Recently, on one usual morning at work, I got a message on the professional chat tool, from a colleague I barely knew, asking if I was fine and offering me to take a coffee together. I did not find it strange because we already talked a few times at coffee break, mostly about training programs at work.
We agreed for a coffee a few days later and it was nice, we talked about several colleagues that had resigned and I explained why I had decided to leave too.
When I came back at my desk, he started to send me smileys and pictures on the professional chat, an HR document on stress I had asked for during coffee break, along with an invitation for lunch and his personal e-mail. I started to feel a bit uncomfortable about this behavior and I started to space my answers and pretend I had too much work.
A few days later, I sent the conversation to my best friends, asking for advice, and they found that I had been way too familiar in my conversation, with personal details about my health and my professional issues.
Browsing again through the chat, I quickly identified every sign showing that the colleague was clearly not in a professional conversation, and I was horrified to discover that in a way, I had encouraged this inappropriate behavior. Needless to say, I would have understood his intentions right away if it was in a bar, or on the Internet, but the fact that it happened at work made it much less obvious.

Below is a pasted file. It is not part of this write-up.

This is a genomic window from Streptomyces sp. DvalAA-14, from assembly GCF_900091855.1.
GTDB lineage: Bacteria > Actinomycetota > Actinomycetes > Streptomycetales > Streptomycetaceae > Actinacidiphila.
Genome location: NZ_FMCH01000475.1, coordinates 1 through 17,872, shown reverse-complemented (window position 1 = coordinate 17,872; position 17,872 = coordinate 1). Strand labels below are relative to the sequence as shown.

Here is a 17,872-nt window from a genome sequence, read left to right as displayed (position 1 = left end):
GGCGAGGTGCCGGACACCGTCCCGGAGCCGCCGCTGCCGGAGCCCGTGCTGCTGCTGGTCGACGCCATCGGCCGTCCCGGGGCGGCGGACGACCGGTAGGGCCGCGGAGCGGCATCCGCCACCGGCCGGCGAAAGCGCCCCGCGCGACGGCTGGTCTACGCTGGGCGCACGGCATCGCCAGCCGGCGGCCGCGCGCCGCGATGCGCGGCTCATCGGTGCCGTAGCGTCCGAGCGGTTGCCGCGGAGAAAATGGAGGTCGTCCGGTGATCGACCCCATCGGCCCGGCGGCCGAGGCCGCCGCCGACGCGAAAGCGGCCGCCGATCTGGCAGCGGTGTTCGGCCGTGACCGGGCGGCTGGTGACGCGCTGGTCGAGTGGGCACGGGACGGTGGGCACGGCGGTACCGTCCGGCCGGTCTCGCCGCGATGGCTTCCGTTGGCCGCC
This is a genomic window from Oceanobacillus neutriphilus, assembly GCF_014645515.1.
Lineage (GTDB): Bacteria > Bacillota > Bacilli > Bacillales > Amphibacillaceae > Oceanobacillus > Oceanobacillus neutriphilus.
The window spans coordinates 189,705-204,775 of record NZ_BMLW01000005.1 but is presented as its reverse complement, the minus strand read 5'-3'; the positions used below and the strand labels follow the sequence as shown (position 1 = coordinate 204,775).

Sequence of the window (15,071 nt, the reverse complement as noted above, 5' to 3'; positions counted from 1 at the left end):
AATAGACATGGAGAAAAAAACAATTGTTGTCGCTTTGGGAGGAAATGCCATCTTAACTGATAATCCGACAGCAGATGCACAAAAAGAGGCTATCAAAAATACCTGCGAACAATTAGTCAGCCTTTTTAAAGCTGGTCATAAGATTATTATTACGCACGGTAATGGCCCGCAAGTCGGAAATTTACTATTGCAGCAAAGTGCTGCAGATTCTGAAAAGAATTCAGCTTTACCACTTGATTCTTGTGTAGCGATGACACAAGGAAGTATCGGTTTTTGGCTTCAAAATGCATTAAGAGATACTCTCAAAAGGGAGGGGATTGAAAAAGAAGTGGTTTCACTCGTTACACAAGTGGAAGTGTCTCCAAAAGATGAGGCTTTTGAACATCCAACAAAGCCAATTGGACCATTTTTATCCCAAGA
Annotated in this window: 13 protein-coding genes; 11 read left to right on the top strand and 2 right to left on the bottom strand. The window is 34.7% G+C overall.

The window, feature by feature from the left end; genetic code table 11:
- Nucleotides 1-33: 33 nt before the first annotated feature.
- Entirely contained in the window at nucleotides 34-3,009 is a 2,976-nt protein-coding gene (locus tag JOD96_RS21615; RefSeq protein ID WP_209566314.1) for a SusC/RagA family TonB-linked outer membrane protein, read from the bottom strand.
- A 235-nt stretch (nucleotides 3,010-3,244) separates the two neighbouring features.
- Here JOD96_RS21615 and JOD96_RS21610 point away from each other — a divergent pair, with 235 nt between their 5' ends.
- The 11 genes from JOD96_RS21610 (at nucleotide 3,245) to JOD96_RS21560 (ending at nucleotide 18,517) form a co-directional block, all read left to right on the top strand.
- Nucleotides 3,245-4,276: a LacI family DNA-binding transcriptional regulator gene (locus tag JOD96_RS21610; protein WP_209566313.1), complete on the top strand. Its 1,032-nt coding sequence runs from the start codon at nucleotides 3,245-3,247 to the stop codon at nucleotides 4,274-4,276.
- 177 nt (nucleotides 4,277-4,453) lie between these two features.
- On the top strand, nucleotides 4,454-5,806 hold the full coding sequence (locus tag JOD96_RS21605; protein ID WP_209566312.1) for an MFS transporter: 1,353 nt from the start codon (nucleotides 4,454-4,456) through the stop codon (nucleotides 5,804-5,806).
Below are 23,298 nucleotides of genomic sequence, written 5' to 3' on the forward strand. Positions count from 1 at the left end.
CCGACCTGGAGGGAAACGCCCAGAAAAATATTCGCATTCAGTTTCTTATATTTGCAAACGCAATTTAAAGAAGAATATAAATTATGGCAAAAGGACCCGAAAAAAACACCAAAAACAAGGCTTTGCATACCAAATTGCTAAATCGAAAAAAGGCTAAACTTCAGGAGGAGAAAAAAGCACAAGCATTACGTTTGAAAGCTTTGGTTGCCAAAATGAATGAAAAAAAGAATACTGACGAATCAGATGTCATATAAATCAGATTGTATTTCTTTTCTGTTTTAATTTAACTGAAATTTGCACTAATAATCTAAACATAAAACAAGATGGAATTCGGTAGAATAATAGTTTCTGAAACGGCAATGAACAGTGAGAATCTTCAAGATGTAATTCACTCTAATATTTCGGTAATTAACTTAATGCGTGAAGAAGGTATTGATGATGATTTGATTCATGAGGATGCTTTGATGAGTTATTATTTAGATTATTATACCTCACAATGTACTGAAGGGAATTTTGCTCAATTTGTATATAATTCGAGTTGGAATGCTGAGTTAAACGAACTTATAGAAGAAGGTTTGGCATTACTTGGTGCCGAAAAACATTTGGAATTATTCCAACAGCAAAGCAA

I thought to myself: but that’s the exact type of things about myself that I had shared with other colleagues before and we became friends, there never was any ambiguity. Where was the f#cking difference this time?
Immediately, the 18 persons in my head started to shout simultaneously. The disturbed one, who always shouted the loudest, required that, first time on Monday morning, I ask my most friendly colleague at work, if he thought that I might have an ambiguous behavior toward him.
The insecure one worried that we shouldn’t bother people with such questions and that we should just stop being friendly with men.
The rational one objected that our friendly behavior had brought us the nicest and dearest friends that we ever had. If we had behaved differently, maybe they would not have become our friends. Maybe our attitude is right. Maybe that’s who we are. Maybe making friends with some people is worth it, and we shouldn’t care if sometimes it means that we have to deal with malevolent or disturbed people.
I’m responsible for my behaviour and I’m certain that my behavior is not wrong. I am not responsible for the wrong interpretation. I will pay more attention to avoid bad relations but I will not stop trying to make friends who will love me for what I really am.